Inter-American Business & Human Rights Standards: Miskito Divers v. Honduras
In August 2021, in a landmark ruling in Miskito Divers v. Honduras, the Inter-American Court of Human Rights ruled in favour of 42 members of the Miskito community who sued Honduras over human rights violations resulting from the State’s failure to regulate, supervise, and oversee the practice of dangerous activities by private companies in the deep diving lobster fishing industry.
In its ruling, the Court mandates Honduras to regulate the fishing industry; and importantly, for the first time in its history, sets business and human rights standards under the American Convention on Human Rights and for the States that have adopted it. The ruling marks a turning point in the Inter-American System of Human Rights by setting out obligations for States and actions to be taken by companies operating in Latin America, with regard to their duty to respect human rights. This portal provides information, analysis and further reading on the ruling and the “Miskito Principles.”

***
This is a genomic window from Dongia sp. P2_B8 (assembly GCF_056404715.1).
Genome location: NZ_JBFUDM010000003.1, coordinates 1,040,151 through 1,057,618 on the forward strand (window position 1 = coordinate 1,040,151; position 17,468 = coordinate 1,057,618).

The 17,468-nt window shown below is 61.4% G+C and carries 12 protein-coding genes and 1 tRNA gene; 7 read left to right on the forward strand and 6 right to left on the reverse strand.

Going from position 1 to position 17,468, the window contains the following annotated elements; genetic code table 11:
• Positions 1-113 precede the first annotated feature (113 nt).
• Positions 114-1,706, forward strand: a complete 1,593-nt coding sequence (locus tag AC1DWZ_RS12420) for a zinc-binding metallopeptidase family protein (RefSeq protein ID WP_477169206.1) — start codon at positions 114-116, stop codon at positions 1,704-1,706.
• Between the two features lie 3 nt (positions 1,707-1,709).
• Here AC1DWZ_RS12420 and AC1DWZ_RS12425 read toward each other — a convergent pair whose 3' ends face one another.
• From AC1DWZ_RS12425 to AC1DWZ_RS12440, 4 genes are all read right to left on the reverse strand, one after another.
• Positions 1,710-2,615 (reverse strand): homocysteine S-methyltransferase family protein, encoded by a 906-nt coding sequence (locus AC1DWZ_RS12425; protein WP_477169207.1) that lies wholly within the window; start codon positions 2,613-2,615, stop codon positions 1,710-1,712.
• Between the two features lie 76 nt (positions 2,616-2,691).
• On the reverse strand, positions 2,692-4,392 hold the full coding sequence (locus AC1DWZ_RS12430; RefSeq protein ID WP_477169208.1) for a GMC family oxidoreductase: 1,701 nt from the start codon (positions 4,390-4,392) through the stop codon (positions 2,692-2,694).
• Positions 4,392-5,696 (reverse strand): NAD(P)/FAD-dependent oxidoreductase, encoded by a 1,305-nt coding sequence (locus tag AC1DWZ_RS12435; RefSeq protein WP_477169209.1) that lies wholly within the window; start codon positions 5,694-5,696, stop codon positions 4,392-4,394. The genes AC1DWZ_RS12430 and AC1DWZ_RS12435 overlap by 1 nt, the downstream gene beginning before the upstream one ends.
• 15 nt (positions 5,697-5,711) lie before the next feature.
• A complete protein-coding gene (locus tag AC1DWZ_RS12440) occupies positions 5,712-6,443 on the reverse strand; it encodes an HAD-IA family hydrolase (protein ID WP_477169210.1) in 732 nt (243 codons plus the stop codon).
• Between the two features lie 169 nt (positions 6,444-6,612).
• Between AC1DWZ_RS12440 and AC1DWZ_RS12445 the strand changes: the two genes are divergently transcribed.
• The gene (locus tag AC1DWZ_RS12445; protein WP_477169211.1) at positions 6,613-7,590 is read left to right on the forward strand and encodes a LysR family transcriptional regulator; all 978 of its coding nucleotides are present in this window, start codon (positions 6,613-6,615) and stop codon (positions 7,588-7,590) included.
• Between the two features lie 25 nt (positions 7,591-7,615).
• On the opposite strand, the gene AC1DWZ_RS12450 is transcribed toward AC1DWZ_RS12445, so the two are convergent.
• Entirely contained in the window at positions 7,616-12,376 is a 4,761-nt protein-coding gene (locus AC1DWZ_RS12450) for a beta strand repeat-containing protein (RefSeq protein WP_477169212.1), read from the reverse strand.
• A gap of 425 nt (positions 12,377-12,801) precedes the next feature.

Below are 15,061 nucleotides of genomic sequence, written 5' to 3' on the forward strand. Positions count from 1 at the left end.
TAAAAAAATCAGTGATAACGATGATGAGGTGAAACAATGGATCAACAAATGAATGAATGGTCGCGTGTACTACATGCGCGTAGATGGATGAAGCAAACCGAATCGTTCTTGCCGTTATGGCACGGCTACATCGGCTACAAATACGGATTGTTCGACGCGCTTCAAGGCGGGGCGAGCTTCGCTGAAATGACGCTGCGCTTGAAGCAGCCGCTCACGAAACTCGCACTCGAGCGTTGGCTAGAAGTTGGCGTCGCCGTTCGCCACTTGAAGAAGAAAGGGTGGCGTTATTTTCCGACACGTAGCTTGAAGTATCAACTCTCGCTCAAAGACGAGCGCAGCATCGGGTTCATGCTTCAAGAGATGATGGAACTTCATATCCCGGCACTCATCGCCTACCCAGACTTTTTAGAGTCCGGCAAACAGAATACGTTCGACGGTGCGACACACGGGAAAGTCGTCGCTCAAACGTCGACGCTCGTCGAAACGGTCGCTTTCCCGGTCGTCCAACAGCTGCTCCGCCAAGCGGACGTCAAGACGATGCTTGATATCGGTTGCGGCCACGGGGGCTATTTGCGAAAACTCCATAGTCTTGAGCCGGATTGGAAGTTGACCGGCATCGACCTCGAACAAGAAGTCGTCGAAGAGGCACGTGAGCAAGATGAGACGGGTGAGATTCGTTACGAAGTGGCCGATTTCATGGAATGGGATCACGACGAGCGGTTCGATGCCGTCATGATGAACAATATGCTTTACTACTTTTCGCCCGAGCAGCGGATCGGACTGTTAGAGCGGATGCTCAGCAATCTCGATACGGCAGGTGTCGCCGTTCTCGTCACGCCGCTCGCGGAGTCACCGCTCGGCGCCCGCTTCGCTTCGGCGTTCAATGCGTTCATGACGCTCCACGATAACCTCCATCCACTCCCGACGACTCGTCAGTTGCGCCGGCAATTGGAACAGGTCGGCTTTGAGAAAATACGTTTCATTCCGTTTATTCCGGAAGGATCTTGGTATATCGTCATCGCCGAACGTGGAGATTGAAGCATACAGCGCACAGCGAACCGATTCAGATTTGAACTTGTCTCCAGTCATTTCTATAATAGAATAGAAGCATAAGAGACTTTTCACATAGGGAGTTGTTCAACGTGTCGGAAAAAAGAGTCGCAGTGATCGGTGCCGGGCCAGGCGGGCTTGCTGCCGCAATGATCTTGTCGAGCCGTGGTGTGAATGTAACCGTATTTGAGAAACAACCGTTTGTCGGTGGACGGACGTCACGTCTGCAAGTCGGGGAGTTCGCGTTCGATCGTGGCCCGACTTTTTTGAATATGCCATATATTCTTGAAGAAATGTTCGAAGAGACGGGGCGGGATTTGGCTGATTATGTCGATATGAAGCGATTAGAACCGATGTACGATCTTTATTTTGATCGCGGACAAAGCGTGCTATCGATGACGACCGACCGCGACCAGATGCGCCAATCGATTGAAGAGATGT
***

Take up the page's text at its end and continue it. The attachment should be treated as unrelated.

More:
Justice for Miskito divers: A turning point for business and human rights standards from the Inter-American Court of Human Rights
For the first time in its history, the Court explicitly stipulates clear business and human rights standards to be met by states and companies.
Contributions from the Inter-American Court’s judgment on the Miskito Divers case
This landmark decision will give rise to the improvement of living conditions in the Moskitia region. States subject to the jurisdiction of the Court will have greater tools to address human rights violations derived from business activities.
Honduras: Judgment of the Inter-American Court of Human Rights on the labour exploitation of Miskito divers by the fishing industry
Read the full judgment in English here.